What do Welding Shade Numbers Mean? 

As someone who’s even remotely associated with welding, you must be aware of the shade numbers for welding glasses

You can explain shade numbers in the following ways. 

1.) Shade numbers (in welding glasses as well as sunglasses) indicate the amount of light (brightness and glare) that the lenses can block. 

2.) The higher the number, the less heat (other rays) passes through the glass. 

According to the type of welding you’re doing (whether it’s being done to cut or weld metal and which method is being used), the ideal shade protection for welding goggles is between 8 to 13. 

What do Welding Shade Numbers Mean

Another possible way to explain the shade number is the darkness of the glass. The higher the number, the darker the glass is, and the more light it will block. 

When you talk about shade protection that sunglasses should offer, if you have to directly look at the Sun during an eclipse, it should be no less than 14. Clearly, yet again, not all welding glasses offer this level of shade protection. 

Pros and Cons of Using Welding Glasses as Sunglasses

Although it’s already established that one should not wear welding glasses as sunglasses, if for any reason, you do decide to go ahead, you should be aware of the pros and cons, both. 

Here’s a small section that sheds light on what to expect when wearing welding glasses as sunglasses. 

Pros of Wearing Welding Glasses as Sunglasses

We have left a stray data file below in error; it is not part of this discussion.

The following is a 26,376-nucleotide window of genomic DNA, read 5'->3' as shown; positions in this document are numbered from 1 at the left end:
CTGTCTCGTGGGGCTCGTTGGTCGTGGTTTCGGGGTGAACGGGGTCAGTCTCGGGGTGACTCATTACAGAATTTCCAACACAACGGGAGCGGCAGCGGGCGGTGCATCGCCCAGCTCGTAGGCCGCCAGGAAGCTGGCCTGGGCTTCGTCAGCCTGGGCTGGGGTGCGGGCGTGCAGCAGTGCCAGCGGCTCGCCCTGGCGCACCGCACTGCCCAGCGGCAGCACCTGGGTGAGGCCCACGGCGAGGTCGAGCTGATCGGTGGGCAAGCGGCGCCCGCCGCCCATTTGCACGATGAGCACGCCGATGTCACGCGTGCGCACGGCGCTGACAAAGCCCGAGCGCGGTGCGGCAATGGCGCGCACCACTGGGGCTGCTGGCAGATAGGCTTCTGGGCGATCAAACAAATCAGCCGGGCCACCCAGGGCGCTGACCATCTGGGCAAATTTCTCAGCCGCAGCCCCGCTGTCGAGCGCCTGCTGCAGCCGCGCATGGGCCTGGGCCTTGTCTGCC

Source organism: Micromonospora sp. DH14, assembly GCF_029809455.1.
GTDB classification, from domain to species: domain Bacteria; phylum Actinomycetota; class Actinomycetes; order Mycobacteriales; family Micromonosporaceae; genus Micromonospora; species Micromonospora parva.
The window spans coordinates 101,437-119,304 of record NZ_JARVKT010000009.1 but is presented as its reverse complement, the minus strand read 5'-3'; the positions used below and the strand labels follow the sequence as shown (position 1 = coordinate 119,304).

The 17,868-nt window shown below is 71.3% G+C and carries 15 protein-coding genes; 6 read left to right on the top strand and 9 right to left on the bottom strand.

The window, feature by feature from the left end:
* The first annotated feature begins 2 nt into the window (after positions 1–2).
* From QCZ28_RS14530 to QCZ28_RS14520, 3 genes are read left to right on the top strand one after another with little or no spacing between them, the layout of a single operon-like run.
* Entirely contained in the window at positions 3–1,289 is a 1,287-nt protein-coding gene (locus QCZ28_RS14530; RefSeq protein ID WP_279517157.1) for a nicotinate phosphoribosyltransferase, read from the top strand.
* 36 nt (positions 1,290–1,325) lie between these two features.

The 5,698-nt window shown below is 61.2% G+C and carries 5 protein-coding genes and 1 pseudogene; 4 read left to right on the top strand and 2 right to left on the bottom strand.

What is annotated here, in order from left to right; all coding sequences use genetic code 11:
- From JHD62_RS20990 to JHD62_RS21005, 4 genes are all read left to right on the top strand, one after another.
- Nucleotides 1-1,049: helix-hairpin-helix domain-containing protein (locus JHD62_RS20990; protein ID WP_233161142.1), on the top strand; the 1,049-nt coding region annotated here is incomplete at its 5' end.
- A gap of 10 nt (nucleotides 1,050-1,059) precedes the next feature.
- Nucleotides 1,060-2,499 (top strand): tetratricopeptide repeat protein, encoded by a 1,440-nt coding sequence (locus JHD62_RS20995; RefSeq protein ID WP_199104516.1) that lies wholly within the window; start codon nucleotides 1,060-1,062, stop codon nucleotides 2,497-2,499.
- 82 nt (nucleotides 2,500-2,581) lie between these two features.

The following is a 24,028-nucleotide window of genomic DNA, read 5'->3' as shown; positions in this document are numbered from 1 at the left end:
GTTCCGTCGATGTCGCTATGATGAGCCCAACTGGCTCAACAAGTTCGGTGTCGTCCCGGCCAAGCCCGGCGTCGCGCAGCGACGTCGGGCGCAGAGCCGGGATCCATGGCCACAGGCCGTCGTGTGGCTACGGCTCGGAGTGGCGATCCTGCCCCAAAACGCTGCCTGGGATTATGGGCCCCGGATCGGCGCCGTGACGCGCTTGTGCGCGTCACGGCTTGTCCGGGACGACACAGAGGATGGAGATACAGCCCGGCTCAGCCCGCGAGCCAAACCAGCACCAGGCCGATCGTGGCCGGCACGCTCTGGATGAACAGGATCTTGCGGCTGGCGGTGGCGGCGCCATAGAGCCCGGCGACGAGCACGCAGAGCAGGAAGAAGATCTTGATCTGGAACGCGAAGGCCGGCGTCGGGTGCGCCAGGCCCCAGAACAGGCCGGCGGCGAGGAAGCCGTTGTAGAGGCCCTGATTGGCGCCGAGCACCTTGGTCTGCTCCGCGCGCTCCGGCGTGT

They’re extremely robust and tough. Hence, your eyes will not get injured due to external factors since the glass won’t easily shatter. 

You’ll be able to save money.

Cons of Wearing Welding Glasses as Sunglasses

Welding glasses with your regular apparel will look like fashion blunders. 

There’s going to be the constant danger of UV damage. 


1.) Do welding glasses block UV? 

Yes. Welding glasses that are ASTM and OSHA-approved block UV rays. Since different sorts of welding types produce differing levels (and types) of UV rays, you should buy the welding glasses accordingly. 

Buy the highest shade of welding glasses when UV rays produced are maximum. 

2.) How dark should welding glasses be? 

It entirely depends upon the type of welding method. Here’s the list:

      • For welding – 8 to 13.
      • For cutting – 5 to 8.
      • For grinding – 3.

3.) How dark should sunglasses be? 

In terms of tint, sunglasses should block 75-80% light. However, darkness cannot define UV protection in sunglasses.

If you think dark sunglasses will cut down UV exposure too, you might be wrong. Only that sunglass that is UV400 can block UV rays fully. 

4.) Are welding glasses safe for eclipse? 

We’ve already mentioned that different welding glasses block different levels of UV lights. So, all welding glasses cannot be used to watch a solar eclipse. 

Only those glasses that have a shade index of 14 are safe for the eclipse. Anything lower than that can seriously damage your eyes. 

See also: Can I Use a Welding Mask to View a Solar Eclipse?

Concluding Thoughts:

Although many people wear welding glasses as sunglasses, it isn’t a safe practice. 

The purpose of both types (welding glasses and sunglasses) is different. The level of protection they offer from UV rays, infrared rays, and heat is also different. 

For the sake of proper protection, you should never use these glasses interchangeably unless it’s absolutely necessary. 

Also, under any condition, do not ever wear welding glasses to watch a solar eclipse. 

On a parting note, we hope that you’ll now be able to make an informed decision whether or not you should wear welding glasses in place of sunglasses every single time you step out of your house. 

Steve Goodman
Experienced welder with 7+ years of expertise in all the latest welding techniques MIG, flux and stick welding, drill press, crane operation and metal fabrication. Welding certificate course graduate and 2018 Excellence in Welding award winner.